UPDATE: Again, I implore you, after the reading the above paragraphs, make sure you head down the bottom of this post for an important update.
Speaking of days of General Convention, it’s also worth noting that on the official schedule, the “Opening Eucharist” is on the fourth day of activity. If you are an exhibitor, it’s the fifth day of activity. Let’s stop maintaining the fiction that General Convention is nine days long. It’s two weeks long.
A003 Amend Canon I.1.14(A) On General Convention Approval Of Sites For General Convention. Full text. Likely vote: YES.
The JSCOPAA do their work about six years in advance. The canons currently say they should be nine years ahead. This resolution simply fixes the language to bring it into alignment with current practice. Makes perfect sense to me.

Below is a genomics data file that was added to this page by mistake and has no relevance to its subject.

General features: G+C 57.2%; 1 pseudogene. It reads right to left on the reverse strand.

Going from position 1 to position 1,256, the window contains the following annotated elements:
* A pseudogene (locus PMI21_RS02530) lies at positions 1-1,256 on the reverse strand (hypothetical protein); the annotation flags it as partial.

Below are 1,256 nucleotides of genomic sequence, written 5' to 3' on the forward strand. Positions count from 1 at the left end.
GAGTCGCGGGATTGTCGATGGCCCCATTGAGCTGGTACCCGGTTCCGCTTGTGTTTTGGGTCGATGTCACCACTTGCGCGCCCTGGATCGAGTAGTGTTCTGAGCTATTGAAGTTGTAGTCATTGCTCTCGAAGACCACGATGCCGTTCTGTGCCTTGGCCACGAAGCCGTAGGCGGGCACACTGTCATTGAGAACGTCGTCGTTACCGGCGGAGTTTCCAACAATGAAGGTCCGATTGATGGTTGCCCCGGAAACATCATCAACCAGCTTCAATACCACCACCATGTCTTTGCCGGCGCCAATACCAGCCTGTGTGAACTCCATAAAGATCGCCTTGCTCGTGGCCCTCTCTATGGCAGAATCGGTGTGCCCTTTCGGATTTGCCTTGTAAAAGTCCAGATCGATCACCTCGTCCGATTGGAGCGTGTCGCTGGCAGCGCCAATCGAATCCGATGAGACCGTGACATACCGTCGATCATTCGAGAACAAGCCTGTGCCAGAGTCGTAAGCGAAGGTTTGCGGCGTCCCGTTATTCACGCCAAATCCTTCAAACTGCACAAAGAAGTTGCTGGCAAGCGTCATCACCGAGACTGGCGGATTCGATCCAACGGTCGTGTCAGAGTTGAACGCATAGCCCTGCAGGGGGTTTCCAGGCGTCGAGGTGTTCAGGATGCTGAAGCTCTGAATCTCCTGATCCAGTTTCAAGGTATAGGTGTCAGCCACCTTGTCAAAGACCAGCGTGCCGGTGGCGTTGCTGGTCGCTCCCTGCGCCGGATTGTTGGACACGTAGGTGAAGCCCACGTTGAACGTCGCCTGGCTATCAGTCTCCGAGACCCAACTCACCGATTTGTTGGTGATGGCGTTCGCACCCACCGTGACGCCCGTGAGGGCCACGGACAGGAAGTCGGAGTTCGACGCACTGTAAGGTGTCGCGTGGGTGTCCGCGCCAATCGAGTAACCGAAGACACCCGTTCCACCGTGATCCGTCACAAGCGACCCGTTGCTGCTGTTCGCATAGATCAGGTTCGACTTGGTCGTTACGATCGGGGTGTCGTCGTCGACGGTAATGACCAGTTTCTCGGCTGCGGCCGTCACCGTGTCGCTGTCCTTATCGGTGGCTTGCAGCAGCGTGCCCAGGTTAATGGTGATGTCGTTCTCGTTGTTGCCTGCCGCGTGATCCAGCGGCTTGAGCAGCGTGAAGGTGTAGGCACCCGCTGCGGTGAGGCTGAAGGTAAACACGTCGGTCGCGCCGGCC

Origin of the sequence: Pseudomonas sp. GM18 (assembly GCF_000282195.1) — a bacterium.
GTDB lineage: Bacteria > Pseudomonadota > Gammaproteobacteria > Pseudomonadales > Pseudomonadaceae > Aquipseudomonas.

Joint Standing Committee on Nominations (full report)
This is our nominating committee. Your congregation and your diocese have one, and so does the Episcopal Church. These folks are charged with finding people willing to place their names into (almost all competitive) elections for slots on
- Trustees of The Church Pension Fund, serving as the Joint
Committee referred to in Canon I.8.2.
- Members of the Executive Council under Canon I.4.1(d).
- The Secretary of the House of Deputies and the Treasurer of the General Convention under Canons I.1.1(j) and I.1.7(a). These two positions are not competitive, though others may be nominated from the floor, I believe.
- Trustees of the General Theological Seminary.
- General Board of Examining Chaplains.